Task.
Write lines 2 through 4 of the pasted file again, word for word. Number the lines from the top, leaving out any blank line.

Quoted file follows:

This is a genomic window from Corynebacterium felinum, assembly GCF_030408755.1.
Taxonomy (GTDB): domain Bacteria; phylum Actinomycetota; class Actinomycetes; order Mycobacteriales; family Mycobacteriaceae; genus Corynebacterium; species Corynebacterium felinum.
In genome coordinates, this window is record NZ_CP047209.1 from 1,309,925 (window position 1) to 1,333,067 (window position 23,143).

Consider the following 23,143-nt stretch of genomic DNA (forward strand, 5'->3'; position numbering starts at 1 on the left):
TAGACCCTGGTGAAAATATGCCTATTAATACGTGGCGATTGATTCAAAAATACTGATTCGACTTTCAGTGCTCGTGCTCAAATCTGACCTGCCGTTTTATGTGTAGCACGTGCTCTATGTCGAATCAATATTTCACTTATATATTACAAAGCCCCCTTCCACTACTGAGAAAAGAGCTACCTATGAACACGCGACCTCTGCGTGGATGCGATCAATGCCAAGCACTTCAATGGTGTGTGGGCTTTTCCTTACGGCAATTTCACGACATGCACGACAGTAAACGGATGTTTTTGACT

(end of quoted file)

Taxonomy (GTDB): domain Bacteria; phylum Actinomycetota; class Actinomycetes; order Mycobacteriales; family Mycobacteriaceae; genus Corynebacterium; species Corynebacterium felinum.
In genome coordinates, this window is record NZ_CP047209.1 from 1,309,925 (window position 1) to 1,333,067 (window position 23,143).

Consider the following 23,143-nt stretch of genomic DNA (forward strand, 5'->3'; position numbering starts at 1 on the left):